Comets and Deep Impact Missions
A Comet is a a rock made of ice, gas and dust. It ussually has an orbit.
DATE SEEN - July 23, 1995
DISCOVERER - Alan Hale of New Mexico and Thomas Bopp of Arizona
SIZE - Was estimated to be 40 km (25 miles) across
An unusually large, bright comet was seen outside of Jupiter’s orbit. It’s intense brightness was due to its great, large size. Hale-Bopp holds the record for the longest period of naked-eye visibility.COOL FACT: It will not appear for another 2,400 years
DATE SEEN - July, 1862
DISCOVERER - Lewis Swift and Horace Tuttle
DESCRIPTION - As comet Swift-Tuttle moves closer every 120 years, it leaves behind a trail of dust which has the ingredients for fireworks. Some scientists predicted that Earth and Swift-Tuttle will hit into each other someday since their orbits closely intercept each other.
DATE SEEN - 1531 and 1607
DISCOVERER - Edmund Halley
SIZE - its 15-km (9-mile) nucleus sheds about 6 m (7 yards) of ice and rock into space.
DESCRIPTION - Edmund Halley predicted that the orbit of the comet was 76 years. Unfortunately Halley died 1742 and Edmund Halley never got to see if his prediction. The comet returned on Christmas Eve in 1758 and will come back in the inner solar system at 2061.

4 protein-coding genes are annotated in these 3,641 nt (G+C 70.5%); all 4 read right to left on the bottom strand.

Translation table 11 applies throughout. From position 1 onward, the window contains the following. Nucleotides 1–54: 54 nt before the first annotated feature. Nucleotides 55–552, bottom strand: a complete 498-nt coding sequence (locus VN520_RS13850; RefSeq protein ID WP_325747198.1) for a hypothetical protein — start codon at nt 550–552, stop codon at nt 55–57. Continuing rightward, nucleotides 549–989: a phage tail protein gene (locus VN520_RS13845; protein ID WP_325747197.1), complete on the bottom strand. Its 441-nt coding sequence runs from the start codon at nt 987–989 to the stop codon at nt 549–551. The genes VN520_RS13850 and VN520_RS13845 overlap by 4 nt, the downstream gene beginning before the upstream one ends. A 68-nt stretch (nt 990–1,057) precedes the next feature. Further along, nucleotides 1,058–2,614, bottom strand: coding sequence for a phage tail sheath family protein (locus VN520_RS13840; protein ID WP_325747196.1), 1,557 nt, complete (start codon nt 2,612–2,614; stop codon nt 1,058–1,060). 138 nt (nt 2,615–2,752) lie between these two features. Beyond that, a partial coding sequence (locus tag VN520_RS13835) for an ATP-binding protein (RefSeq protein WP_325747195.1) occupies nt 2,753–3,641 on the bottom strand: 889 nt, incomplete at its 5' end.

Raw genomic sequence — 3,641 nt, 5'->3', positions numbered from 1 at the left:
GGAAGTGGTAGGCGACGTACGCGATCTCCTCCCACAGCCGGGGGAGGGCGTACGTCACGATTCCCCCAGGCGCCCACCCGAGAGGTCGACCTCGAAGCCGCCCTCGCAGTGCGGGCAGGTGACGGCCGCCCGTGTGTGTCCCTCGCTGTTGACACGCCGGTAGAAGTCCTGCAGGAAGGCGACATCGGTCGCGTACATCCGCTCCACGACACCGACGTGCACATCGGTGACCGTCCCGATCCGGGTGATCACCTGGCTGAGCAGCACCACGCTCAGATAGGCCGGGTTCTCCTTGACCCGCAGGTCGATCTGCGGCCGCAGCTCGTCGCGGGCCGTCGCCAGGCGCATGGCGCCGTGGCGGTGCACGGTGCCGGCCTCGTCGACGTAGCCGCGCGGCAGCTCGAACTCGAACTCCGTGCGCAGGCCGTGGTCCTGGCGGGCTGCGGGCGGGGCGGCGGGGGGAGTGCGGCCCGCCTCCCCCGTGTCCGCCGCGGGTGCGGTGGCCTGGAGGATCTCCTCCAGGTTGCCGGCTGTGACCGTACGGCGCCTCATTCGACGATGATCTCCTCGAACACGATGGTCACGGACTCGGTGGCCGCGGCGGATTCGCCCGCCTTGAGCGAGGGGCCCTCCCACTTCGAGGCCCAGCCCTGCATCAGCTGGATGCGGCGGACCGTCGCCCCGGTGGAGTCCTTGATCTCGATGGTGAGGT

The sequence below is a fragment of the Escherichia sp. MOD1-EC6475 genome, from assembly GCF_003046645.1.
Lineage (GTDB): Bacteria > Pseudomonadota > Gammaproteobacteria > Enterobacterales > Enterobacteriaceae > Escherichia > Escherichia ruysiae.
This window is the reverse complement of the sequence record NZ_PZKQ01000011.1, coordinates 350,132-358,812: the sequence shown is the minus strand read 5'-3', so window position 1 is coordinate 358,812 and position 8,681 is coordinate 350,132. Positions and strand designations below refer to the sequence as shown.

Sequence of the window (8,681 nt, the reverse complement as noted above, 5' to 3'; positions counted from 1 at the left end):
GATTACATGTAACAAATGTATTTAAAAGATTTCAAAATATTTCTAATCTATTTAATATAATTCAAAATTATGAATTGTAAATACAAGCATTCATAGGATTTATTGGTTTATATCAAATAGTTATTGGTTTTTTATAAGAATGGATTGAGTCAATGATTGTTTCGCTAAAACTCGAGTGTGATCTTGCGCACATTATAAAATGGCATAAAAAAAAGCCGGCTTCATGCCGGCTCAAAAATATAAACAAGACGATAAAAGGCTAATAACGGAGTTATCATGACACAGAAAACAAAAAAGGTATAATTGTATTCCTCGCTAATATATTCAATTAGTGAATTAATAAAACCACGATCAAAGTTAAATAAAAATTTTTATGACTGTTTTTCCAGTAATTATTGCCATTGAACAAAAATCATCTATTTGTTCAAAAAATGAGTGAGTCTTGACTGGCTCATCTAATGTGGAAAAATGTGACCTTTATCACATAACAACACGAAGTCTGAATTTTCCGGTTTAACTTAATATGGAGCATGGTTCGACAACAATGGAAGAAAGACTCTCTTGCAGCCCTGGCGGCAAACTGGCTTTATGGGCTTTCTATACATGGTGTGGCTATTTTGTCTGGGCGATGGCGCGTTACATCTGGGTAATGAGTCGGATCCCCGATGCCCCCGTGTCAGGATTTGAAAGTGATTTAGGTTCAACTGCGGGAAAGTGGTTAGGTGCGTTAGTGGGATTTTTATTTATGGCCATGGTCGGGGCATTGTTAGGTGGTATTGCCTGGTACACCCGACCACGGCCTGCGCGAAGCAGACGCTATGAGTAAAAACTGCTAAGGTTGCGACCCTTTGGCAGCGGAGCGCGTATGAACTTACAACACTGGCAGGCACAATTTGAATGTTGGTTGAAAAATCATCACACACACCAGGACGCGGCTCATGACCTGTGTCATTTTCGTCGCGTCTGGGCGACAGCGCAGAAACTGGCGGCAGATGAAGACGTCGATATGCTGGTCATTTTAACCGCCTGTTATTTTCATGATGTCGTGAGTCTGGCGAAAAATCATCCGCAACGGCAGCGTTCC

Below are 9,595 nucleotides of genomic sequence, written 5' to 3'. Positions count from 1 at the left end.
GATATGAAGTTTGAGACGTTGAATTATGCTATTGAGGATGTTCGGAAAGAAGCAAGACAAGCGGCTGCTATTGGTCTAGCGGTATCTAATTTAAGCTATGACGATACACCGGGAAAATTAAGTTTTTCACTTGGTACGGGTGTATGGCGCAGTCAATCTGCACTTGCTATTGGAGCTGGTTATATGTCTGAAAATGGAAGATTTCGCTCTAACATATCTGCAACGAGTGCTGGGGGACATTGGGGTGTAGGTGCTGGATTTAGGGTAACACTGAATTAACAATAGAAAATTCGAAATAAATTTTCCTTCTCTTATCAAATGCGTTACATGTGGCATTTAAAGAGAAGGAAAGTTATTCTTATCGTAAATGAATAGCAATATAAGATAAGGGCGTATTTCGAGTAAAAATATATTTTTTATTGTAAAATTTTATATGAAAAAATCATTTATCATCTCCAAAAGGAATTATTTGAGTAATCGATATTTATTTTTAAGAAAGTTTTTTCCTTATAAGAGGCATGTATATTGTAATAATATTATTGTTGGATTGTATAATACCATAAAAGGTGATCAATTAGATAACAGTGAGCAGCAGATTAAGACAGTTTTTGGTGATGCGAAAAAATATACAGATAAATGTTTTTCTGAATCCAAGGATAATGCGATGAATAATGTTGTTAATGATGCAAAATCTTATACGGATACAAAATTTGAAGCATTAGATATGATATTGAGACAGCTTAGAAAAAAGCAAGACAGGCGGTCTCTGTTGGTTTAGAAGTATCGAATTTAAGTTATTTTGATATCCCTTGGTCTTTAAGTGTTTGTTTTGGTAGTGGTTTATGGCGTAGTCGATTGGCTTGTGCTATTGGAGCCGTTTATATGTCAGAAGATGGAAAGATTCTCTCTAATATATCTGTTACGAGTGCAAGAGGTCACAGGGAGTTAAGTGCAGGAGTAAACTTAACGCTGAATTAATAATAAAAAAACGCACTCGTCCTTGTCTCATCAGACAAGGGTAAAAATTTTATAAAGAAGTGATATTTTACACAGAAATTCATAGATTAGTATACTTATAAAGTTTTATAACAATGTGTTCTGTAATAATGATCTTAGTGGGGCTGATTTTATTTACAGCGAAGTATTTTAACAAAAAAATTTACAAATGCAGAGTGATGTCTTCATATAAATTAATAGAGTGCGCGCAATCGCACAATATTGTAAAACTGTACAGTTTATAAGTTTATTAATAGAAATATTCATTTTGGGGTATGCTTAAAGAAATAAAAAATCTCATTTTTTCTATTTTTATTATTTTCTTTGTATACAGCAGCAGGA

COMET SHOEMAKER-LEVY 9
DATE SEEN - July 16 to July 22; clues --- March 31, 1993 ; discovered
DISCOVERER - Carolyn and Eugene Shoemaker and David Levy
SIZE - 2 km (1.2 mi) in diameter
DESCRIPTION - It collided with the planet Jupiter. The impact created atmospheric plumes (thousands of kilometers high) that showed hot "bubbles" of gas.
COOL FACT - Moves 134,000 mph
DATE SEEN - January 30, 1996
DISCOVERER - Yuji Hyakutake from Japan
SIZE - 1.6 to 3.2 km (1 to 2 miles)
DESCRIPTION - Astronomers have calculated its orbit and believe that the last time it was in the inner solar system was 8,000 years ago. Its orbit will not bring it near the Sun again for about 14,000 years.